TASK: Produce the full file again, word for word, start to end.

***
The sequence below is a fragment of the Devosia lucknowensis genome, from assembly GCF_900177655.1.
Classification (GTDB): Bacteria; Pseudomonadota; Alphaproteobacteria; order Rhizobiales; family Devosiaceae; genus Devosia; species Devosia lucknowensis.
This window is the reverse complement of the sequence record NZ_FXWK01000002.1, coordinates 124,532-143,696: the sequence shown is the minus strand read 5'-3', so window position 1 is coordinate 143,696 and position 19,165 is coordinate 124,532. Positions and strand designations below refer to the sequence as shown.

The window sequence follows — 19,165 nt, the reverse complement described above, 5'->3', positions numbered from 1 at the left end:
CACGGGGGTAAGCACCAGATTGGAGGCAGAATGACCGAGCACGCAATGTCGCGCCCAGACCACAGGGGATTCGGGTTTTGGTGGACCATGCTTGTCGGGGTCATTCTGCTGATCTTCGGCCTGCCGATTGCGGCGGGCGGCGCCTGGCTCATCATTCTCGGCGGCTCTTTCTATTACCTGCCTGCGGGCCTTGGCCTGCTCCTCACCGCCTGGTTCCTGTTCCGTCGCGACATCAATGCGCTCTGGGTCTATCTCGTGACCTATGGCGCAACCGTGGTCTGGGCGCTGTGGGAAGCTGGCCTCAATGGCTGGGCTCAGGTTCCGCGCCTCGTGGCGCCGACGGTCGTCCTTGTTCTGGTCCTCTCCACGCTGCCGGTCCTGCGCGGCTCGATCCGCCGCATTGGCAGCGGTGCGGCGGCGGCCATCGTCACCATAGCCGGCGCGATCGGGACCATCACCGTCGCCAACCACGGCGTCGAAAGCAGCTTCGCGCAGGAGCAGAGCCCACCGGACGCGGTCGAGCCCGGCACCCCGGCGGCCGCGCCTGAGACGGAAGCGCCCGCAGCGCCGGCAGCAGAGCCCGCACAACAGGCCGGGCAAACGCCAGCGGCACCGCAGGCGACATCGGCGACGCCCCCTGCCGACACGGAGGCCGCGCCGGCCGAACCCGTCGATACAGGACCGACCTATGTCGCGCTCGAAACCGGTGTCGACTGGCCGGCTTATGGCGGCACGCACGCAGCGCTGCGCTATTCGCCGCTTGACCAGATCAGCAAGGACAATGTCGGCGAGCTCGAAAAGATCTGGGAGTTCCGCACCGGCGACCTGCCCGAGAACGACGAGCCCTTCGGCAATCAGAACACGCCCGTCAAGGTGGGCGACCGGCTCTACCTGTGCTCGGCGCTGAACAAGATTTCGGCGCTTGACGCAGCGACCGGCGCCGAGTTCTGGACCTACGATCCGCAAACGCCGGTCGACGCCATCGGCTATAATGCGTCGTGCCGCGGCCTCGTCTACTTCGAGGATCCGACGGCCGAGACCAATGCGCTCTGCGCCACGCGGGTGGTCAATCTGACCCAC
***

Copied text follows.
The sequence below is a fragment of the Devosia lucknowensis genome, from assembly GCF_900177655.1.
Classification (GTDB): Bacteria; Pseudomonadota; Alphaproteobacteria; order Rhizobiales; family Devosiaceae; genus Devosia; species Devosia lucknowensis.
This window is the reverse complement of the sequence record NZ_FXWK01000002.1, coordinates 124,532-143,696: the sequence shown is the minus strand read 5'-3', so window position 1 is coordinate 143,696 and position 19,165 is coordinate 124,532. Positions and strand designations below refer to the sequence as shown.

The window sequence follows — 19,165 nt, the reverse complement described above, 5'->3', positions numbered from 1 at the left end:
CACGGGGGTAAGCACCAGATTGGAGGCAGAATGACCGAGCACGCAATGTCGCGCCCAGACCACAGGGGATTCGGGTTTTGGTGGACCATGCTTGTCGGGGTCATTCTGCTGATCTTCGGCCTGCCGATTGCGGCGGGCGGCGCCTGGCTCATCATTCTCGGCGGCTCTTTCTATTACCTGCCTGCGGGCCTTGGCCTGCTCCTCACCGCCTGGTTCCTGTTCCGTCGCGACATCAATGCGCTCTGGGTCTATCTCGTGACCTATGGCGCAACCGTGGTCTGGGCGCTGTGGGAAGCTGGCCTCAATGGCTGGGCTCAGGTTCCGCGCCTCGTGGCGCCGACGGTCGTCCTTGTTCTGGTCCTCTCCACGCTGCCGGTCCTGCGCGGCTCGATCCGCCGCATTGGCAGCGGTGCGGCGGCGGCCATCGTCACCATAGCCGGCGCGATCGGGACCATCACCGTCGCCAACCACGGCGTCGAAAGCAGCTTCGCGCAGGAGCAGAGCCCACCGGACGCGGTCGAGCCCGGCACCCCGGCGGCCGCGCCTGAGACGGAAGCGCCCGCAGCGCCGGCAGCAGAGCCCGCACAACAGGCCGGGCAAACGCCAGCGGCACCGCAGGCGACATCGGCGACGCCCCCTGCCGACACGGAGGCCGCGCCGGCCGAACCCGTCGATACAGGACCGACCTATGTCGCGCTCGAAACCGGTGTCGACTGGCCGGCTTATGGCGGCACGCACGCAGCGCTGCGCTATTCGCCGCTTGACCAGATCAGCAAGGACAATGTCGGCGAGCTCGAAAAGATCTGGGAGTTCCGCACCGGCGACCTGCCCGAGAACGACGAGCCCTTCGGCAATCAGAACACGCCCGTCAAGGTGGGCGACCGGCTCTACCTGTGCTCGGCGCTGAACAAGATTTCGGCGCTTGACGCAGCGACCGGCGCCGAGTTCTGGACCTACGATCCGCAAACGCCGGTCGACGCCATCGGCTATAATGCGTCGTGCCGCGGCCTCGTCTACTTCGAGGATCCGACGGCCGAGACCAATGCGCTCTGCGCCACGCGGGTGGTCAATCTGACCCAC